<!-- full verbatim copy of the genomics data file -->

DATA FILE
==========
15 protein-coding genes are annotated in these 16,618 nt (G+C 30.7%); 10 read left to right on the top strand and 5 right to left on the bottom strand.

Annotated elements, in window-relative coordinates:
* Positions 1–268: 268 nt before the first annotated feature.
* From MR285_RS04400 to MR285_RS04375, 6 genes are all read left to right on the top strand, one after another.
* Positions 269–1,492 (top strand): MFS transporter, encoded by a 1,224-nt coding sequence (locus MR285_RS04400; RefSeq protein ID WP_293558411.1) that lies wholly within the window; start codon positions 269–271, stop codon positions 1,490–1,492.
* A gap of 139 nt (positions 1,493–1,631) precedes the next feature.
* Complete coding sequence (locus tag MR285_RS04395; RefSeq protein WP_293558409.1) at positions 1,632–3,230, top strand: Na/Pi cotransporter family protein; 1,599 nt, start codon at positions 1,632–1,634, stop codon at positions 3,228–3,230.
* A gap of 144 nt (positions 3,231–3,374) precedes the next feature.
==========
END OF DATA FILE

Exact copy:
15 protein-coding genes are annotated in these 16,618 nt (G+C 30.7%); 10 read left to right on the top strand and 5 right to left on the bottom strand.

Annotated elements, in window-relative coordinates:
* Positions 1–268: 268 nt before the first annotated feature.
* From MR285_RS04400 to MR285_RS04375, 6 genes are all read left to right on the top strand, one after another.
* Positions 269–1,492 (top strand): MFS transporter, encoded by a 1,224-nt coding sequence (locus MR285_RS04400; RefSeq protein ID WP_293558411.1) that lies wholly within the window; start codon positions 269–271, stop codon positions 1,490–1,492.
* A gap of 139 nt (positions 1,493–1,631) precedes the next feature.
* Complete coding sequence (locus tag MR285_RS04395; RefSeq protein WP_293558409.1) at positions 1,632–3,230, top strand: Na/Pi cotransporter family protein; 1,599 nt, start codon at positions 1,632–1,634, stop codon at positions 3,228–3,230.
* A gap of 144 nt (positions 3,231–3,374) precedes the next feature.